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How to Discuss Hurt Feelings

by Lauren Vork

Every kind of relationship can bring you face to face with hurt feelings. It's important to address these instances of hurt in order to avoid letting negative feelings fester and turn into resentment, but bringing up a sore subject requires delicacy. By being diplomatic, tactful and thoughtful in how you handle your hurt feelings, the discussion can be a stepping stone to a stronger relationship.

Take some time to think about what happened. Wait to address the issue until the initial, strongest wave of hurt has subsided. This will help you deal with the issue with a clearer head and from a more neutral point of view.

Identify your own issues and how they may have come into play. Ask yourself if the hurt feelings in this situation reflect other times and similar situations in which you've felt hurt, especially if people have commented that you are “easily hurt.”

Separate this incident in your mind from other times when this person may have hurt your feelings. Resolve to handle those incidents separately from this one even if you can see a pattern in the events and the hurt you feel is connected and cumulative.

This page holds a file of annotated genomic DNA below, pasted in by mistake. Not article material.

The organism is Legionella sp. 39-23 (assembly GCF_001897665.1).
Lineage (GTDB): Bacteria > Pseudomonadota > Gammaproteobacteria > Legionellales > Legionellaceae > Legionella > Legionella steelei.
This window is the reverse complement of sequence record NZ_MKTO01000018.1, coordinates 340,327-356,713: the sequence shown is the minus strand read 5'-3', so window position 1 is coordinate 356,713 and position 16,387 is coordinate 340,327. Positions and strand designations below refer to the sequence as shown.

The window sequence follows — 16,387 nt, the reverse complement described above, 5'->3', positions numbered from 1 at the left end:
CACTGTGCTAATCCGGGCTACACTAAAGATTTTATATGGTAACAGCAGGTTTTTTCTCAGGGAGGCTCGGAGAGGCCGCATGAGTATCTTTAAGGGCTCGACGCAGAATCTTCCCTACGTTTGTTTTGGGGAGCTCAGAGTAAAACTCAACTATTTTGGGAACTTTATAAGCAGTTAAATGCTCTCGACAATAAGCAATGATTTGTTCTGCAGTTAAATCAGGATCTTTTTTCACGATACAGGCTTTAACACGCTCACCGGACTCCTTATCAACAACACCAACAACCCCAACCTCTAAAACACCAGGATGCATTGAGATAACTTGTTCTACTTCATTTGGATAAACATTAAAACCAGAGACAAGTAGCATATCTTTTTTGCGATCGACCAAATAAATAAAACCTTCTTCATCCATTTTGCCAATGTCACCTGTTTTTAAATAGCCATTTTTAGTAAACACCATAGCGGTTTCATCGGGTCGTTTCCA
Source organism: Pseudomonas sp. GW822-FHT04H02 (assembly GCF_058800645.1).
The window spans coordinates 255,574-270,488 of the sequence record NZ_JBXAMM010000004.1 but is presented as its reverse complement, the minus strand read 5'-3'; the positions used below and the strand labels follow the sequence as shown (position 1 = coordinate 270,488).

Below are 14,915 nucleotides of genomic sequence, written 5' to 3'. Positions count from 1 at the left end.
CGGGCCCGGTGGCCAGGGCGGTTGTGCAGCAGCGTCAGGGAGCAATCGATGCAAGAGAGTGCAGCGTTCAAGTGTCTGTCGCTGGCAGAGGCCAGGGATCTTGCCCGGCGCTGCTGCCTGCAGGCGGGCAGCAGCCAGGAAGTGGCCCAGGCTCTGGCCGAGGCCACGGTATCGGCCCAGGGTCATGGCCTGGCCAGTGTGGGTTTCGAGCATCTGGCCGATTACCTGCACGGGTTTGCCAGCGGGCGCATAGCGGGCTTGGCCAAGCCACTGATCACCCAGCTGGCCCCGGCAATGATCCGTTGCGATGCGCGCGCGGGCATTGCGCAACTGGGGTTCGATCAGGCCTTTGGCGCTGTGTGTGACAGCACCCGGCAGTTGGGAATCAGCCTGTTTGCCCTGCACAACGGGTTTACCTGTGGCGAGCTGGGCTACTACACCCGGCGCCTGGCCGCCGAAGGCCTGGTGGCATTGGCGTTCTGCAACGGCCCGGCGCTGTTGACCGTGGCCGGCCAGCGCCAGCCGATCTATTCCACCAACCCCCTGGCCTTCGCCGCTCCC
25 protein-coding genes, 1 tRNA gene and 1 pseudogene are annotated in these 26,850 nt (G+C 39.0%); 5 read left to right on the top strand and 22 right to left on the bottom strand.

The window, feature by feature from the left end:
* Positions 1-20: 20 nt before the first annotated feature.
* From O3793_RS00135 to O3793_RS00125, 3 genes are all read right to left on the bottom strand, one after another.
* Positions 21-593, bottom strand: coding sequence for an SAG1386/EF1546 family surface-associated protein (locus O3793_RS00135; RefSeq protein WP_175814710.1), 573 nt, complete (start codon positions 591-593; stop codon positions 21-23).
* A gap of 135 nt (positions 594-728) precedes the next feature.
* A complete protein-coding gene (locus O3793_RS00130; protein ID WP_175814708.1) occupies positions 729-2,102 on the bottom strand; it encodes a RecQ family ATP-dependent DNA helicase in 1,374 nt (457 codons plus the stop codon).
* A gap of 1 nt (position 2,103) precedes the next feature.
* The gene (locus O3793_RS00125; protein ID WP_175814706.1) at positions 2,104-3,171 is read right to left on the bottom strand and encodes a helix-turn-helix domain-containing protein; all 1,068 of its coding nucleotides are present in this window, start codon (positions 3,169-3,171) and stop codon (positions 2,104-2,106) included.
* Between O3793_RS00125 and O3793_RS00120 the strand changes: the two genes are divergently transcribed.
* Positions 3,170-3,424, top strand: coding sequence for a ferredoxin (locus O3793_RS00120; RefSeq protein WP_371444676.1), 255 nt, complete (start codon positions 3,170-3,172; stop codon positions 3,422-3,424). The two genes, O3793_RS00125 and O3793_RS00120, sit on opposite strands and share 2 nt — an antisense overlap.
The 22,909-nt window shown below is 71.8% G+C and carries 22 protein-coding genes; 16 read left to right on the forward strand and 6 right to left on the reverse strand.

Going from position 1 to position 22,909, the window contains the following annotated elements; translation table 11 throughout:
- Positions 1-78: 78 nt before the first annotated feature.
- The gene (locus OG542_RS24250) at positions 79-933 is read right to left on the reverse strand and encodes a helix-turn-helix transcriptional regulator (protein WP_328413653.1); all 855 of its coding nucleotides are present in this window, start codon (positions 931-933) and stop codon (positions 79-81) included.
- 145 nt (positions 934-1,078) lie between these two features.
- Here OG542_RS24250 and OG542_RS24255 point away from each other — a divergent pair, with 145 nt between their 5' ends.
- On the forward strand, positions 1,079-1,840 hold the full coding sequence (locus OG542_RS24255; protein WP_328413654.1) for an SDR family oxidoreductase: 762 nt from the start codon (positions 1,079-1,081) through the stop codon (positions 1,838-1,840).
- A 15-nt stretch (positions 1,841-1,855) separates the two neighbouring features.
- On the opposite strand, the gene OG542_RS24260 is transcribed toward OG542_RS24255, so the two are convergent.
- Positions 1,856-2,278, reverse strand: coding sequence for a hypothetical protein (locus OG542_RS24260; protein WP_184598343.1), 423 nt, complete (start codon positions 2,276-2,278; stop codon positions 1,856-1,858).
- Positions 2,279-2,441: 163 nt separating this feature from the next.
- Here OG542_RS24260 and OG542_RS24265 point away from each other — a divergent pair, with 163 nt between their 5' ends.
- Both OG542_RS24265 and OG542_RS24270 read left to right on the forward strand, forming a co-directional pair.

Tell the other person you'd like to talk to her about something that happened between the two of you. Ask politely by saying something like “Can we have a talk about...” rather than of more demanding statements like “We need to talk.”

Reassure the person before discussing the hurt feelings. Thank him for being willing to talk to you and for his interest in clearing things up. As appropriate, remind the person of the reasons you appreciate and care for him and why that makes it so important to you to clear the air.

Inform the other person that your feelings were hurt and why. Use “I” statements and discuss your feelings rather than making guesses about her intentions. Own up to any reasons for your hurt feelings that have to do with your own issues, but ask for some indulgence and sensitivity on those points.

Let the other person process your statements in his own way. Do not demand an apology or action. Let him take the lead in moving the conversation in the direction of fixing his behavior. If he don't seem to care that your feelings were hurt, you may need to reconsider this relationship.

About the Author

Lauren Vork has been a writer for 20 years, writing both fiction and nonfiction. Her work has appeared in "The Lovelorn" online magazine and thecvstore.net. Vork holds a bachelor's degree in music performance from St. Olaf College.

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